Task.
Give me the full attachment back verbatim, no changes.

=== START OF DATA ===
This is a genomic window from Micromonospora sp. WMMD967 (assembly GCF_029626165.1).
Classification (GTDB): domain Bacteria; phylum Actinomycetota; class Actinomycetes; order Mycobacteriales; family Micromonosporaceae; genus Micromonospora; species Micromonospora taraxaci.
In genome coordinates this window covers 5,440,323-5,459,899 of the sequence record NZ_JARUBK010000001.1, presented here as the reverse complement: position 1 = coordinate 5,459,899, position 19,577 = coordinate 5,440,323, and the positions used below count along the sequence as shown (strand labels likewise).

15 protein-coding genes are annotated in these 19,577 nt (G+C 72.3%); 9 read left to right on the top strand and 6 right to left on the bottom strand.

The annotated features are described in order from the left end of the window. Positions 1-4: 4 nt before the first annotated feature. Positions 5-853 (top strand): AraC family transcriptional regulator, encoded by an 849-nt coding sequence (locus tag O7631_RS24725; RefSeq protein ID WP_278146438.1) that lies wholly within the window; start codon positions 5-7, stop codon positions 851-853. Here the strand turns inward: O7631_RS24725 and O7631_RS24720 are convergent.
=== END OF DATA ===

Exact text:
This is a genomic window from Micromonospora sp. WMMD967 (assembly GCF_029626165.1).
Classification (GTDB): domain Bacteria; phylum Actinomycetota; class Actinomycetes; order Mycobacteriales; family Micromonosporaceae; genus Micromonospora; species Micromonospora taraxaci.
In genome coordinates this window covers 5,440,323-5,459,899 of the sequence record NZ_JARUBK010000001.1, presented here as the reverse complement: position 1 = coordinate 5,459,899, position 19,577 = coordinate 5,440,323, and the positions used below count along the sequence as shown (strand labels likewise).

15 protein-coding genes are annotated in these 19,577 nt (G+C 72.3%); 9 read left to right on the top strand and 6 right to left on the bottom strand.

The annotated features are described in order from the left end of the window. Positions 1-4: 4 nt before the first annotated feature. Positions 5-853 (top strand): AraC family transcriptional regulator, encoded by an 849-nt coding sequence (locus tag O7631_RS24725; RefSeq protein ID WP_278146438.1) that lies wholly within the window; start codon positions 5-7, stop codon positions 851-853. Here the strand turns inward: O7631_RS24725 and O7631_RS24720 are convergent.